This presidential election cycle has had historic levels of fanfare and spectacle. From the Republican party’s head clown and biggest liability, Donald Trump, spewing hate speech on loop to the divisive attacks between the Democrats and Bernie Sanders. The candidates have been made memes, gifs and farce while their platforms have survived various levels of scrutiny. This dramatization of politics also reads deeply disheartening to the undeniably visible Black resistances covering our nation (and the globe). The “Black Lives Matter” movement, as this iteration of Black liberation has been coined, has disrupted the political climate to demand recognition for the daily and systemic violence of Black folk in this country.

For complicated reasons, the Democratic party has historically been a more visible supporter of Black people, though so many young activists are disappointed by the lack of meaningful engagement by the presidential candidates in this election. That is not to say the candidates haven’t been trying. Sen. Bernie Sanders managed to keep his promise to the Bland family by saying her name in a recent Democratic debate. Former Sec. of State Hillary Clinton has done a more haphazard attempt to engage young black voters:she’s commodified Rosa Parks in a Twitter icon and even Nae Nae’d on The Ellen Show. It seems that the Democratic candidates are keenly aware of how black millennial voters are necessary.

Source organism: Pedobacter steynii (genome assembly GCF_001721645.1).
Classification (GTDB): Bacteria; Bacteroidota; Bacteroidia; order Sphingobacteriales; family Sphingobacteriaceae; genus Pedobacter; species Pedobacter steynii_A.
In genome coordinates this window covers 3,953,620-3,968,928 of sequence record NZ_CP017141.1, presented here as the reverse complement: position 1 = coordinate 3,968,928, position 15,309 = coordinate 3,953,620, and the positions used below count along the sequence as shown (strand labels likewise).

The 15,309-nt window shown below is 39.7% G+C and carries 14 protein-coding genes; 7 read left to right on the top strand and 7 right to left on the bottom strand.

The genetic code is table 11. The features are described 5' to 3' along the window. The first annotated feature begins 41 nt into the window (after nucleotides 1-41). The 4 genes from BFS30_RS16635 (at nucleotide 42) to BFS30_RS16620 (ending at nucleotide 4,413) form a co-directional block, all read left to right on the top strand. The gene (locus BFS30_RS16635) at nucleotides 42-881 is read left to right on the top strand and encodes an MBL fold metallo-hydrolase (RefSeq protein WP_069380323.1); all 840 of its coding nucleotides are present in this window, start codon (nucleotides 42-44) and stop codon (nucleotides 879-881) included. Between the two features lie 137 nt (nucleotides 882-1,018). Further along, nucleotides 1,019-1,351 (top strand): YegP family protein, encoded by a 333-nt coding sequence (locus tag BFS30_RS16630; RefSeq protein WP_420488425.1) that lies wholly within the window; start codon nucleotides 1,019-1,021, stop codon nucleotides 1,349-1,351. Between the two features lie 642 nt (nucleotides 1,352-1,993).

In a recent New York Times piece titled “The Missing Black Millennials,”, Donovan X. Ramsey delineates how Black millennials were pivotal to Obama’s election. He states:“The Democratic Party isn’t really at risk of losing these voters to the other party. But it can’t take them for granted.” From their high turn-out in the last two elections to their increasingly visible organizing, black millennials are a critical base to engage. However, as Ramsey futher expands, even with the high turnout, many black millenials have been disillusioned by the potential President Obama’s election promises.

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